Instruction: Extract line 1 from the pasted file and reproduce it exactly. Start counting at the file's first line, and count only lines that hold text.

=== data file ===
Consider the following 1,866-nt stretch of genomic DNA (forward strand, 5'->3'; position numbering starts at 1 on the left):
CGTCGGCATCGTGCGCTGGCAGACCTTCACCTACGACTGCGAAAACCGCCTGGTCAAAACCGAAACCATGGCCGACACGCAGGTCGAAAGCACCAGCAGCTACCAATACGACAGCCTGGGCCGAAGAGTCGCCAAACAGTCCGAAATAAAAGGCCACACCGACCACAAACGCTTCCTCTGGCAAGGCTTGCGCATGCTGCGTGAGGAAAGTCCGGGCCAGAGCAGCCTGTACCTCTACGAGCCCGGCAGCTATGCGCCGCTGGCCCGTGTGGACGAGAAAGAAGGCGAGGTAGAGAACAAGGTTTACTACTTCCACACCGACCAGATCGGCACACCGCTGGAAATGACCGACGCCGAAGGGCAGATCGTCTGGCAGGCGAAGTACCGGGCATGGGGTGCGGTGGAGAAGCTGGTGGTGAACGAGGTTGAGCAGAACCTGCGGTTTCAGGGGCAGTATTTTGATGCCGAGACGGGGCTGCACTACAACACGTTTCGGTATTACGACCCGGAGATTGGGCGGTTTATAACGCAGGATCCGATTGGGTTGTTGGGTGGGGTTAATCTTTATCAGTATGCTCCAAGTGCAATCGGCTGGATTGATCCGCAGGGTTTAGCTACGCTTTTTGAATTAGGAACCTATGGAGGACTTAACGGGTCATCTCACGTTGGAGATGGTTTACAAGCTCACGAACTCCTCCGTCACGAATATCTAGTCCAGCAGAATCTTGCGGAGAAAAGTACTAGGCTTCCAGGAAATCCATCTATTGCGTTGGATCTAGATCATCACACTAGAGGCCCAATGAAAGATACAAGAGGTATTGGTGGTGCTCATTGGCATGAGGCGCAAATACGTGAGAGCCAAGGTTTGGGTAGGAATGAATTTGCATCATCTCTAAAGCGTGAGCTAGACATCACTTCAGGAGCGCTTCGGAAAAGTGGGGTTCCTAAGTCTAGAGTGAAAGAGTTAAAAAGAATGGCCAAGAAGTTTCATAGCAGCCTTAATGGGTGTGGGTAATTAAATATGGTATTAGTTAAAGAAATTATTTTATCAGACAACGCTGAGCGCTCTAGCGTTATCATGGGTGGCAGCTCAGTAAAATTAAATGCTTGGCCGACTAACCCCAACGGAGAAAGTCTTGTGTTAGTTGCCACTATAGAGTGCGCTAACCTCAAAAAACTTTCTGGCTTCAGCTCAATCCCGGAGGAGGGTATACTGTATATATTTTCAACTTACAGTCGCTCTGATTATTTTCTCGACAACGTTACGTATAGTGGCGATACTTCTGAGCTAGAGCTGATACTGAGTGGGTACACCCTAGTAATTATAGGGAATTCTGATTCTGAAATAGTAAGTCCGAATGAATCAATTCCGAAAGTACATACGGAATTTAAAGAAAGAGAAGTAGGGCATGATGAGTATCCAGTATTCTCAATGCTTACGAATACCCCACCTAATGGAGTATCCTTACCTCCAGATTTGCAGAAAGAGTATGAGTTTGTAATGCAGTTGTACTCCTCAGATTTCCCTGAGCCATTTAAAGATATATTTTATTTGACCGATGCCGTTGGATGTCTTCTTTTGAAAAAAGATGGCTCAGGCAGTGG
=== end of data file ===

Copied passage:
Consider the following 1,866-nt stretch of genomic DNA (forward strand, 5'->3'; position numbering starts at 1 on the left):